I met with this professor outside of class to discuss their reaction. It turns out their reasoning was even worse than I imagined.

They told me that the material was inappropriate because of “all the death and dying in Gaza,” the fact that some of my classmates are out at “the protests,” and that they don’t want to make those students feel “uncomfortable or unsafe” in the classroom.

To their credit, my professor emphasized that they were not trying to censor conversation around the Holocaust. They were just concerned about the implications of having such conversations in our classroom “at this difficult time.” They added that, for better or for worse, “This is a particular moment where Jewish suffering is not what people want to hear about.”

Again, I was stunned. I understand and agree with the importance of fostering class environments that are warm, encouraging and open-minded, places where students can share their thoughts safely and freely. But when did talking about the Holocaust become controversial? When did talking about Jewish suffering become controversial? How is it threatening to anyone?

President Magill’s blubbering “context dependent” answer felt rooted in the same logic as that of my professor. Both responses reflect a fear of making people uncomfortable, and a fear of not leaving enough space for all perspectives to safely dwell in an academic setting — even when those perspectives are truly genocidal.

These are the same reasons that most of my classmates and non-Jewish peers haven’t spoken up in support of the Jewish community: They don’t want to say anything controversial, anything that will get them “canceled.”

And I get it. There’s a lot of gray area when it comes to talking about Israel and its politics, especially as they pertain to the Palestinian people. By all means, engage in rigorous debate. Ask critical, probing questions. Press on the status quo. Disagree with Israeli governmental policies.

But do not let the fraught and complicated nature of these conversations — around Israel, Palestinians, the current Israel-Hamas War, the tragic loss of innocent life in Gaza — impair your ability to stand up against what is clearly beyond the pale.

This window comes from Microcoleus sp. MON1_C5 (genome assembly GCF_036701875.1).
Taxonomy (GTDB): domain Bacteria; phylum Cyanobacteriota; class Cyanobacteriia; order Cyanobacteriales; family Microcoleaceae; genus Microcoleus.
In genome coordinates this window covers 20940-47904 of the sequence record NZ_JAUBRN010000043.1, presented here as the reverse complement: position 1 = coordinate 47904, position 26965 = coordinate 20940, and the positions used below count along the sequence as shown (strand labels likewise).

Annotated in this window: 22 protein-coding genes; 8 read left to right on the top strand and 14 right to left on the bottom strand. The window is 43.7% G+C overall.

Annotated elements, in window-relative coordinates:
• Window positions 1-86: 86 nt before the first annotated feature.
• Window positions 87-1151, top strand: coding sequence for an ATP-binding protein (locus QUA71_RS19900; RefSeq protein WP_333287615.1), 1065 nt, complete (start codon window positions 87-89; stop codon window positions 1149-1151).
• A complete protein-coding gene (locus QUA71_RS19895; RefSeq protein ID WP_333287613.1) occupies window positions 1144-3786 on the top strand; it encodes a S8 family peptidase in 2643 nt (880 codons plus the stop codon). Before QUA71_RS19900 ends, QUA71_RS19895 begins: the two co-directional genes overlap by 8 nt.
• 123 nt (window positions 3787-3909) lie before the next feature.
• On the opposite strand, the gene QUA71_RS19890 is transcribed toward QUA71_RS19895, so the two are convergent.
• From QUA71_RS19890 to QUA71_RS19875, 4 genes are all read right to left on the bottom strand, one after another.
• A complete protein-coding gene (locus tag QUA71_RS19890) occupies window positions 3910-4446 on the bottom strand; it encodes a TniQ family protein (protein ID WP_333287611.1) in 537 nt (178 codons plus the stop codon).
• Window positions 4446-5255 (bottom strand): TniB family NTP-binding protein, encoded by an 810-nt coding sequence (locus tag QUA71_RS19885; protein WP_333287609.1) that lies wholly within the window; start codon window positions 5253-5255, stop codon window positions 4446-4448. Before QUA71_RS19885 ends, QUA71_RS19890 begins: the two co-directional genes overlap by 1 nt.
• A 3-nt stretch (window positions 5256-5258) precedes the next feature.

Both the Jewish and Palestinian communities are undeniably suffering and grieving. And one can be both a Zionist and supportive of Palestinian self-determination.

But the fact that many truths can coexist does not, and should not, make acknowledging only one of those truths at a moment in time controversial. There are certain statements that should be unequivocal:

Calling for the genocide of Jews is antisemitic. Acknowledging the atrocities of the Holocaust shouldn’t be controversial. Antisemitism shouldn’t be tolerated in any way, shape or form. Hamas is a terrorist organization, and their heinous acts on Oct. 7 are not justified. Jews have a right to self-determination in their ancestral homeland, Israel — even if one may not agree with all the policies of the Israeli state — and to deny this right is antisemitic.

The principal “context” that should be considered when discussing the experiences of the Jewish people is the consequences to Jewish people themselves, not the potential discomfort or hurt feelings of those who oppose us. People-pleasing shouldn’t matter when the people you’re trying to please want Jews dead.